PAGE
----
In the hypothetical I posed, which was “What if instead of Crohn’s, she was barren (or had a penis)?” You used the qualifier “whom you already love” which I don’t really think matters, frankly, if someone who you are for springs something that big on you, I think it changes the relationship. Particularly, I think that if it’s something that would have stalled the relationship to begin with, it’s probably unethical to sit on it long enough for feelings to develop before springing in on your date. It smacks of dishonesty. But even if you do think that matters, I don’t think it’s reasonable to assume “love” when the fact pattern is “a couple of Zoom dates”. I don’t know why you’re assuming the level of commitment you are.
You are literally saying that the ethical thing for her to do is to resign herself to a lifetime of nursing care to a person that she actually hasn’t even physically dated once.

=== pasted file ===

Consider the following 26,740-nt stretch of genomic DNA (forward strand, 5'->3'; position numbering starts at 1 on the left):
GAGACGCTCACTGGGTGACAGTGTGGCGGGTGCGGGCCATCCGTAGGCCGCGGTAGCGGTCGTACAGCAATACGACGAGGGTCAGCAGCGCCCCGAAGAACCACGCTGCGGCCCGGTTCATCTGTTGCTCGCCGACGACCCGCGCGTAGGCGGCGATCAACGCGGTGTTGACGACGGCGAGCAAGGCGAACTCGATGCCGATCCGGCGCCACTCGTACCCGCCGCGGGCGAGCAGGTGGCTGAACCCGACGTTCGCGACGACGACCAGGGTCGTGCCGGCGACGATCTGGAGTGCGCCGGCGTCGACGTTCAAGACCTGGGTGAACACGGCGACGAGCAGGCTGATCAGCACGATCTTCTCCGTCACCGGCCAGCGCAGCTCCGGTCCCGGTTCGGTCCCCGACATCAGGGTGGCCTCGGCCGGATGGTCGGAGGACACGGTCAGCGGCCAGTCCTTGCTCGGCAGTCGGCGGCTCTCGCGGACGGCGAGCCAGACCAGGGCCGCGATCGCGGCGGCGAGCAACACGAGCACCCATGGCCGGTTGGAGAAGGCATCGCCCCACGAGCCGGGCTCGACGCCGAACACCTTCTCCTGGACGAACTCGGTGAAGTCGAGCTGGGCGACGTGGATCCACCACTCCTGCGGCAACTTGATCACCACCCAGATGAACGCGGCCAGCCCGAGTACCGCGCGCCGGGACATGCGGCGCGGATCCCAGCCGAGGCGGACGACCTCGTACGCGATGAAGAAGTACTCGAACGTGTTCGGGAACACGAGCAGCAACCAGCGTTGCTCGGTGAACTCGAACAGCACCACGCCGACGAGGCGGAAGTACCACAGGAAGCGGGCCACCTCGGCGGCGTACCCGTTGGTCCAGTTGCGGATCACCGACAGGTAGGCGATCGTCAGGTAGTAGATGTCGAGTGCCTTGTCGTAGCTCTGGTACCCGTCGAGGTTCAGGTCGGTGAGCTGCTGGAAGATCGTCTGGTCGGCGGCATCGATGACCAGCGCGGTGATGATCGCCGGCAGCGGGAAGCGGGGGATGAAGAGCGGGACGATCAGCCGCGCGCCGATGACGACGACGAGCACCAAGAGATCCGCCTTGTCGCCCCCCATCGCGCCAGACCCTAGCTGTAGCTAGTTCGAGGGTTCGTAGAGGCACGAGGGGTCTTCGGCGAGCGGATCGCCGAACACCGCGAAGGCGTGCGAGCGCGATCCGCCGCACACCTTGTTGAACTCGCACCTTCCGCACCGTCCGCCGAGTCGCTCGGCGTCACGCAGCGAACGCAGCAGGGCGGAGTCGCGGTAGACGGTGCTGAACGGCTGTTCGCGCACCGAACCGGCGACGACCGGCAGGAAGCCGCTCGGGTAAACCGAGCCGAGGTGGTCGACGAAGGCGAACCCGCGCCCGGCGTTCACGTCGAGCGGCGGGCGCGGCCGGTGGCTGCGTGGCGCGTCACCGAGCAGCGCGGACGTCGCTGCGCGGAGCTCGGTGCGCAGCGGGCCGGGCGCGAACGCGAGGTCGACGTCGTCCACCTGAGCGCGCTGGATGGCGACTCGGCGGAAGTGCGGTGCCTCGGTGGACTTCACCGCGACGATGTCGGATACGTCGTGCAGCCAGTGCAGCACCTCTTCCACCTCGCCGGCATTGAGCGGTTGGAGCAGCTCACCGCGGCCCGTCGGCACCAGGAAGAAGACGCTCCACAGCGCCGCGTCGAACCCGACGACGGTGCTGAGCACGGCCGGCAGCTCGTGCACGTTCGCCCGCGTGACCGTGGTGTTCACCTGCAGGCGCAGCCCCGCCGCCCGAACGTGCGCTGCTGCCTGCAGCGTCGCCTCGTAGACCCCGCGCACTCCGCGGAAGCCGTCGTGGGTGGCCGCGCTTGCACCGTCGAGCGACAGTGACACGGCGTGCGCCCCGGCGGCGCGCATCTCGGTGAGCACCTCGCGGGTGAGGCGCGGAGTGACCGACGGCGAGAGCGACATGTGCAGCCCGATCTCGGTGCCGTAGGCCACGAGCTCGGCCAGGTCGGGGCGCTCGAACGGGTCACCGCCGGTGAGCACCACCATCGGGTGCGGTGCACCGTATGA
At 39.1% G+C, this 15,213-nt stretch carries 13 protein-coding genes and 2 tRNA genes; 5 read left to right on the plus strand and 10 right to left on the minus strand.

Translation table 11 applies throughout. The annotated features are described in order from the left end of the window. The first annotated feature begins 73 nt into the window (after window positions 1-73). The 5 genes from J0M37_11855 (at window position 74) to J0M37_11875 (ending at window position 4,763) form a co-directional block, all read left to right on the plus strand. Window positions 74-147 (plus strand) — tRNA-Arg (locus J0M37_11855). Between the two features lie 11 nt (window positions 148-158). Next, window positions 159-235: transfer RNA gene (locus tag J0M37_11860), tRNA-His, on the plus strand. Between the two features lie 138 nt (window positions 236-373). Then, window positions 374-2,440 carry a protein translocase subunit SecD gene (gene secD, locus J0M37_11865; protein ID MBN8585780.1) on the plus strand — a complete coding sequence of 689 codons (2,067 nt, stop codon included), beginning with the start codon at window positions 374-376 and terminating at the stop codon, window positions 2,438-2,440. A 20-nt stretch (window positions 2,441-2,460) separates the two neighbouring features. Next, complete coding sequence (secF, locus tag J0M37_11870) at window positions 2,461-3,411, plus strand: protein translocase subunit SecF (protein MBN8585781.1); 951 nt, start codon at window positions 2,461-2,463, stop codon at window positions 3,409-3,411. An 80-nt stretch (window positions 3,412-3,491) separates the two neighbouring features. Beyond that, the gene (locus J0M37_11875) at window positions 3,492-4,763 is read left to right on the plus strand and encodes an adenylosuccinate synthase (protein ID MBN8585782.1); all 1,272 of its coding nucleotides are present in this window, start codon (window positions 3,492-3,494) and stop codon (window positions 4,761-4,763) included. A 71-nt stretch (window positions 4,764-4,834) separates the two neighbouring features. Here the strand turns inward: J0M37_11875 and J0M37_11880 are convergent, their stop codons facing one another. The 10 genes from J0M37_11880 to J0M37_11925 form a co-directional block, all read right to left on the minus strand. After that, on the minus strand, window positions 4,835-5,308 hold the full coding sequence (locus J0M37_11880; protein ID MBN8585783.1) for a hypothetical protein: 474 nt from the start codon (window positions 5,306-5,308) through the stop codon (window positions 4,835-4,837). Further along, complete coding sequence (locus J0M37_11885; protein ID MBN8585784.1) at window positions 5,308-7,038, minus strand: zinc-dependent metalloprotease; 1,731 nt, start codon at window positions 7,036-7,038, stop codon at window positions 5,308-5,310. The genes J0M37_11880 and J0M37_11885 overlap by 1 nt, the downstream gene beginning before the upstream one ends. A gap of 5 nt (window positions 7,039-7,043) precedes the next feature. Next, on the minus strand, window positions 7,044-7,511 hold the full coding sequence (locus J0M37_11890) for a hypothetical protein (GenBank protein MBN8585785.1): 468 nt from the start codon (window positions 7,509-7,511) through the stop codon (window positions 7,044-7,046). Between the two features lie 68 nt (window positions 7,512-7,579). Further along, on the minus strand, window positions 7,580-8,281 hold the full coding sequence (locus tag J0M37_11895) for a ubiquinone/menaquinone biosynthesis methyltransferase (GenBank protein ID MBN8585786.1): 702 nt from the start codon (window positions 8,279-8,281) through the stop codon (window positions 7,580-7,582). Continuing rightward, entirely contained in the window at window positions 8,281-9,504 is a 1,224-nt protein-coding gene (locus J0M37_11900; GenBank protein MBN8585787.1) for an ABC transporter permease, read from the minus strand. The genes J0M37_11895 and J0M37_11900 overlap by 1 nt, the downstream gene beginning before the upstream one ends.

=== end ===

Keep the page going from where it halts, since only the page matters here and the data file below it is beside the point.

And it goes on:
Why do you keep saying this? I never did. She barely know the guy, liked him, and said that she had decided to end the relationship because she didn’t want to RISK the possibility of later deciding that she loved him and would commit to a life with him, whatever it entailed. That’s entirely different. Dating him isn’t a commitment. If she decides he a creep, or a fool, or any other reason, swell, dump him. But she doesn’t think he’s any of those things, She’s deciding that simply because his illness might be a burden IF she committed to a relationship, she wouldn’t give him a chance to justify that decision. And she still can, if and when she reaches that decision point, decide on a pragmatic basis that she doesn’t want her life so burdened. That’s fine too…I think its cold, but it’s pragmatic: this is an ethics dilemma then.